Thanks to a wide scheme of control options, anyone can play! Whether you choose to use 3rd party wired controllers, pro controllers, or of course, up to 4 Joy-Cons, it’s not hard to get enough for everyone in the room. Playing with friends has always been fun, and has never been easier. That being said, if you are having problems in an area because of 2 or more controlled characters, players can always drop out, and hop right back in when you clear the section.


Initial Challenge Lacking, More in the Post Game

Getting through the 40 levels in Kirby Star Allies won’t take much time. Even my 8 year old son was able to beat the game in 6-8 hours, with little-to-no help from me what-so-ever. Even when I attempted to play the game alone – as often as I possibly could (you can dismiss allies at anytime) – I was still able to breeze through all the levels, only ever dying when making a stupid mistake as opposed to utilizing an incorrect strategy. In the post game, however, that definitely changed.

There are a handful of fun mini games that can be accessed in the post game, but also a much more challenging mode where you will take on the games bosses, but with ramped up difficulty. It’s fun to play through once, but like everything else in Kirby Star Allies for adults, it’s going to be a one-time experience. Doing the Boss-Rush mode called Ultimate Choice provides some challenge, as well as the Guest Star ??? Star Allies Go! that has you playing through timed stages, is the most fun I had with Kirby Star Allies, personally.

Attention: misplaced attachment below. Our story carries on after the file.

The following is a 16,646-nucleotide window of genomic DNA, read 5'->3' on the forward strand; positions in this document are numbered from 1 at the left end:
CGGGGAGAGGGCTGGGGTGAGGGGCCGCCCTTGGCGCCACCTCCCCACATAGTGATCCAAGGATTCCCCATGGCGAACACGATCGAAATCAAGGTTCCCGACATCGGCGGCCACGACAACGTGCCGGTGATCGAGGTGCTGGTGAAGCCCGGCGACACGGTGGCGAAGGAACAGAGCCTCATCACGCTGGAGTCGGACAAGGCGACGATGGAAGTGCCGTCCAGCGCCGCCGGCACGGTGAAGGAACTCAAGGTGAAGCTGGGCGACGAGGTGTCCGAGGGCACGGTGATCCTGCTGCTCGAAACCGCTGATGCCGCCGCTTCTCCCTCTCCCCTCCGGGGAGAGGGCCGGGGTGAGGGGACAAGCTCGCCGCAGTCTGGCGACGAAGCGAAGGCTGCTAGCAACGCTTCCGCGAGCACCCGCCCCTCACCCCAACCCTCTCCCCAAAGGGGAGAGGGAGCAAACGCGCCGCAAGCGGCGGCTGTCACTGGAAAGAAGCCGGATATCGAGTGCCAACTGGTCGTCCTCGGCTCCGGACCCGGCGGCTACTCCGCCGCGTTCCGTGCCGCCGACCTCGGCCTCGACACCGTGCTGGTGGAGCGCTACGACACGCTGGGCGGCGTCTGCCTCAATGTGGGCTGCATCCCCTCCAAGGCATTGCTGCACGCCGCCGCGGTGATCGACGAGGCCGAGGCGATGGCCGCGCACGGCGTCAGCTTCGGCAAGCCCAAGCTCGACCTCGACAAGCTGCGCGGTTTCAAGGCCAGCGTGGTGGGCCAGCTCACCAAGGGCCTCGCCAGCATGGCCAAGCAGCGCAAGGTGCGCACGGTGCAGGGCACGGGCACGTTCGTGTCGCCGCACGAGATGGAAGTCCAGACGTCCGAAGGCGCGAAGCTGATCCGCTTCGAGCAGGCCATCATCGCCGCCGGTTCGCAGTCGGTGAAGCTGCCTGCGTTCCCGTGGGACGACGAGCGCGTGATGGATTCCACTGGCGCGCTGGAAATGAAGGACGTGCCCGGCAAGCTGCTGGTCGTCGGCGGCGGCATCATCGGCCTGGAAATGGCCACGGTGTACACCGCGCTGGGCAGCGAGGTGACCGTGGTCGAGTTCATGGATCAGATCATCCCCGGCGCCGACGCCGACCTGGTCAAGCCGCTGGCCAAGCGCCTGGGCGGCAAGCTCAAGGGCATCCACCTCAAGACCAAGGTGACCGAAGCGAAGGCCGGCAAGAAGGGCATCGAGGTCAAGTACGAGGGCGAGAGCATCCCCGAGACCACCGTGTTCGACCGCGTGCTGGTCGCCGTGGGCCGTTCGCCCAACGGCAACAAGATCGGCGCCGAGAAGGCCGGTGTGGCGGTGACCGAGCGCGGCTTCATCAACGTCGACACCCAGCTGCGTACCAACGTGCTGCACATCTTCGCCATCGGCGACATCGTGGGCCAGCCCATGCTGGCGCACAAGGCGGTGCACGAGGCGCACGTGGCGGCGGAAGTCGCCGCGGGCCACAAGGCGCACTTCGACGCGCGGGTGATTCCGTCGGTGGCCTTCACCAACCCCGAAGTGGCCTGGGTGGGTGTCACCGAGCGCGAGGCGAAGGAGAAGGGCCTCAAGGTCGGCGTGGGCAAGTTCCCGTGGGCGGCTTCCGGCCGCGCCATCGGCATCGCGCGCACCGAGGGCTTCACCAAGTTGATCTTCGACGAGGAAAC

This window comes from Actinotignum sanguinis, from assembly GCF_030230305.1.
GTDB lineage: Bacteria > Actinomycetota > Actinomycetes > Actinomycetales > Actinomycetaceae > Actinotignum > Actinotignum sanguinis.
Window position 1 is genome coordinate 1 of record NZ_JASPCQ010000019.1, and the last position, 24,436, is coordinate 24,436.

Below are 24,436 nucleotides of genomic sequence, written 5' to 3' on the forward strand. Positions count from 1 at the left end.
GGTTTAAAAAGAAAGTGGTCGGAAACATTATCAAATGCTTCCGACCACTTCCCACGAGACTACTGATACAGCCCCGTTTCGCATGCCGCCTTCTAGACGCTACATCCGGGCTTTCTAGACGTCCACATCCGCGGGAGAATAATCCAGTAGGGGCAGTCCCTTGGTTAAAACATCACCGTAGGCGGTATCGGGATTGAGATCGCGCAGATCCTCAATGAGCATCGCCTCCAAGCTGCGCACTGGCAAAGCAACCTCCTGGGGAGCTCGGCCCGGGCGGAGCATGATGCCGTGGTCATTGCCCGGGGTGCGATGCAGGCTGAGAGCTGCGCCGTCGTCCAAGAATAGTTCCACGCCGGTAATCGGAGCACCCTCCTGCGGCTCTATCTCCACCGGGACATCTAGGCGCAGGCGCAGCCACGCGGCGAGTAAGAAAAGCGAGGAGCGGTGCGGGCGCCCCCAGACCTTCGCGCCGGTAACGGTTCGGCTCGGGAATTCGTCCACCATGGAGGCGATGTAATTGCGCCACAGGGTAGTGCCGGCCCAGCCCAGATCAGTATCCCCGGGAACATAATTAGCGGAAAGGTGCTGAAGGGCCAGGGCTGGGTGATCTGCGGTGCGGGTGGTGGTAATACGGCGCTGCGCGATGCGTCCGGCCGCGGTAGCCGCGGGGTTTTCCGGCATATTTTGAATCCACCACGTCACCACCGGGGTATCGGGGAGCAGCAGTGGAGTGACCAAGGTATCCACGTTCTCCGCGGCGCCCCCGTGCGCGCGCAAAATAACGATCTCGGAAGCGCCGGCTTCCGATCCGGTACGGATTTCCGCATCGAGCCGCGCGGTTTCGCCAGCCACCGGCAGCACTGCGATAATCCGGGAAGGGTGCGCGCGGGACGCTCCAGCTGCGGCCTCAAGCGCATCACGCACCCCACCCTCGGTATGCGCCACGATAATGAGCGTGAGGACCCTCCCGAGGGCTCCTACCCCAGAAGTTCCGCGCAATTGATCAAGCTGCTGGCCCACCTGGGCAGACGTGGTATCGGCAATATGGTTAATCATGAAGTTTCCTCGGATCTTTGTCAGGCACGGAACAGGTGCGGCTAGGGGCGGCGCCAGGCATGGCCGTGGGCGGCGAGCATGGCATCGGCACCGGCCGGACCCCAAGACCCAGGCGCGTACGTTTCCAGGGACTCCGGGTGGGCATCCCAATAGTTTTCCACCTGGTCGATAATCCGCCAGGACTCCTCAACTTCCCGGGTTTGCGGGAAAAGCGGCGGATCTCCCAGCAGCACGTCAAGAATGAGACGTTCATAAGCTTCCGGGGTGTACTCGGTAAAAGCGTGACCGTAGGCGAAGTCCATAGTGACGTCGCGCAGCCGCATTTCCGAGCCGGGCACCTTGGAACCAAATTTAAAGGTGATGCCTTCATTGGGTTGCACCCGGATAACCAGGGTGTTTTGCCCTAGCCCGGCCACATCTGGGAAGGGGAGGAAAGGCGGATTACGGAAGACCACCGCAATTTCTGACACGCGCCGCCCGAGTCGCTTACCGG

As we stated earlier, this is likely a one time play for older gamers, as there isn’t much incentive to go back and play again unless you want to snag all the puzzle pieces to complete the puzzles, including the special piece – one per level. But for younger players, there is a fair amount of content here that will be played again and again. Once the main story is complete, kids will have a great time playing Star Slam Heroes – essentially a baseball mini game where you see how far you can hit a meteor – and Chop Champs, were players compete to chop the most wood in 30 seconds. If my home is any indication, Kirby will be getting a lot of screen time across the world when it launches this Friday, at retail and in the Nintendo eShop!




Article By

blank Adam Roffel has only been writing about video games for a short time, but has honed his skills completing a Master's Degree. He loves Nintendo, and almost anything they have released...even Tomodachi Life.

Follow on:
Twitter: @AdamRoffel